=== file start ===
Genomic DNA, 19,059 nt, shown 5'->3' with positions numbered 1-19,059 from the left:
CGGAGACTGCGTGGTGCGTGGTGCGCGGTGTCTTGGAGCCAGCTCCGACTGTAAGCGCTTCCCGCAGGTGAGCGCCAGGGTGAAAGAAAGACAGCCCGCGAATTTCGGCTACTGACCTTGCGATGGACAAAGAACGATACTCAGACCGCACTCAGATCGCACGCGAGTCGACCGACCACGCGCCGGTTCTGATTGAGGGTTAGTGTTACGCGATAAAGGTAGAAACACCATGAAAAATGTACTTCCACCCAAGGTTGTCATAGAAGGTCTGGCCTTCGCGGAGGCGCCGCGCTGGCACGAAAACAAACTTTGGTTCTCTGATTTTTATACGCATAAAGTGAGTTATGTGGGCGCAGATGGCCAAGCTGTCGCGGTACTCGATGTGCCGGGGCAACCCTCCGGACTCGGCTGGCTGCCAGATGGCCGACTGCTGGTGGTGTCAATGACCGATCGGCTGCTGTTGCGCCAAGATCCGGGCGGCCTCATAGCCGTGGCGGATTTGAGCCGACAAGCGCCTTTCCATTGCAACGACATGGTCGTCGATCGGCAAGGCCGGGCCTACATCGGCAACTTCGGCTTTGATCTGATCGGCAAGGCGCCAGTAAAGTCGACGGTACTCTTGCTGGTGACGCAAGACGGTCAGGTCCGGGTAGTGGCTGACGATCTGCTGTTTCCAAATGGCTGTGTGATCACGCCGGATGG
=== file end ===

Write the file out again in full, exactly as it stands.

Genomic DNA, 19,059 nt, shown 5'->3' with positions numbered 1-19,059 from the left:
CGGAGACTGCGTGGTGCGTGGTGCGCGGTGTCTTGGAGCCAGCTCCGACTGTAAGCGCTTCCCGCAGGTGAGCGCCAGGGTGAAAGAAAGACAGCCCGCGAATTTCGGCTACTGACCTTGCGATGGACAAAGAACGATACTCAGACCGCACTCAGATCGCACGCGAGTCGACCGACCACGCGCCGGTTCTGATTGAGGGTTAGTGTTACGCGATAAAGGTAGAAACACCATGAAAAATGTACTTCCACCCAAGGTTGTCATAGAAGGTCTGGCCTTCGCGGAGGCGCCGCGCTGGCACGAAAACAAACTTTGGTTCTCTGATTTTTATACGCATAAAGTGAGTTATGTGGGCGCAGATGGCCAAGCTGTCGCGGTACTCGATGTGCCGGGGCAACCCTCCGGACTCGGCTGGCTGCCAGATGGCCGACTGCTGGTGGTGTCAATGACCGATCGGCTGCTGTTGCGCCAAGATCCGGGCGGCCTCATAGCCGTGGCGGATTTGAGCCGACAAGCGCCTTTCCATTGCAACGACATGGTCGTCGATCGGCAAGGCCGGGCCTACATCGGCAACTTCGGCTTTGATCTGATCGGCAAGGCGCCAGTAAAGTCGACGGTACTCTTGCTGGTGACGCAAGACGGTCAGGTCCGGGTAGTGGCTGACGATCTGCTGTTTCCAAATGGCTGTGTGATCACGCCGGATGG